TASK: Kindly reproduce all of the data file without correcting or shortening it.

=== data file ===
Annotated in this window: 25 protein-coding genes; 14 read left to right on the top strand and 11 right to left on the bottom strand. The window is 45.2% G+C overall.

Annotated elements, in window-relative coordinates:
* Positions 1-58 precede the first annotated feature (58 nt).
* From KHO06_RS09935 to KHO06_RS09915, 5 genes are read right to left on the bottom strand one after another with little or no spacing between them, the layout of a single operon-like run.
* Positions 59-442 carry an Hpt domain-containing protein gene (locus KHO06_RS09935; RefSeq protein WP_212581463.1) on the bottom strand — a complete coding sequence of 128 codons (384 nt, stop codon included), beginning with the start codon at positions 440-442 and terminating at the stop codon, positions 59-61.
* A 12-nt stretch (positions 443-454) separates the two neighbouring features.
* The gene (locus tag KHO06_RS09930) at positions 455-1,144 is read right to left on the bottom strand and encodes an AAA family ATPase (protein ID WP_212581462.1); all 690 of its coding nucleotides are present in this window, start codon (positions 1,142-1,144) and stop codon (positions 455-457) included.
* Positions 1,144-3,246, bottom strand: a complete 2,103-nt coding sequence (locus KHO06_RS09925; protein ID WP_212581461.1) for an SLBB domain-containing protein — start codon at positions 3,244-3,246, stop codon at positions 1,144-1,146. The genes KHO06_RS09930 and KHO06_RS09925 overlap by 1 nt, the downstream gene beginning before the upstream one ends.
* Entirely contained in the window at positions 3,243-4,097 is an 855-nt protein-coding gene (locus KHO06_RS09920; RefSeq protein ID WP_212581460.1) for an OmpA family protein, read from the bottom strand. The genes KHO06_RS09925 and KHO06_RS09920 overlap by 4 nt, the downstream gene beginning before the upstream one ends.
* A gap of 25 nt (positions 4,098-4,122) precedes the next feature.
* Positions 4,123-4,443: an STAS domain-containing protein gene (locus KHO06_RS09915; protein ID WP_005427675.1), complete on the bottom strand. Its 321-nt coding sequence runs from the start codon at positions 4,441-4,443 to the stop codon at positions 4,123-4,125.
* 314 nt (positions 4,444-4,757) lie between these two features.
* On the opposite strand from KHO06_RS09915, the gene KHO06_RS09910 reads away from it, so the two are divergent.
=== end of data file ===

Annotated in this window: 25 protein-coding genes; 14 read left to right on the top strand and 11 right to left on the bottom strand. The window is 45.2% G+C overall.

Annotated elements, in window-relative coordinates:
* Positions 1-58 precede the first annotated feature (58 nt).
* From KHO06_RS09935 to KHO06_RS09915, 5 genes are read right to left on the bottom strand one after another with little or no spacing between them, the layout of a single operon-like run.
* Positions 59-442 carry an Hpt domain-containing protein gene (locus KHO06_RS09935; RefSeq protein WP_212581463.1) on the bottom strand — a complete coding sequence of 128 codons (384 nt, stop codon included), beginning with the start codon at positions 440-442 and terminating at the stop codon, positions 59-61.
* A 12-nt stretch (positions 443-454) separates the two neighbouring features.
* The gene (locus tag KHO06_RS09930) at positions 455-1,144 is read right to left on the bottom strand and encodes an AAA family ATPase (protein ID WP_212581462.1); all 690 of its coding nucleotides are present in this window, start codon (positions 1,142-1,144) and stop codon (positions 455-457) included.
* Positions 1,144-3,246, bottom strand: a complete 2,103-nt coding sequence (locus KHO06_RS09925; protein ID WP_212581461.1) for an SLBB domain-containing protein — start codon at positions 3,244-3,246, stop codon at positions 1,144-1,146. The genes KHO06_RS09930 and KHO06_RS09925 overlap by 1 nt, the downstream gene beginning before the upstream one ends.
* Entirely contained in the window at positions 3,243-4,097 is an 855-nt protein-coding gene (locus KHO06_RS09920; RefSeq protein ID WP_212581460.1) for an OmpA family protein, read from the bottom strand. The genes KHO06_RS09925 and KHO06_RS09920 overlap by 4 nt, the downstream gene beginning before the upstream one ends.
* A gap of 25 nt (positions 4,098-4,122) precedes the next feature.
* Positions 4,123-4,443: an STAS domain-containing protein gene (locus KHO06_RS09915; protein ID WP_005427675.1), complete on the bottom strand. Its 321-nt coding sequence runs from the start codon at positions 4,441-4,443 to the stop codon at positions 4,123-4,125.
* 314 nt (positions 4,444-4,757) lie between these two features.
* On the opposite strand from KHO06_RS09915, the gene KHO06_RS09910 reads away from it, so the two are divergent.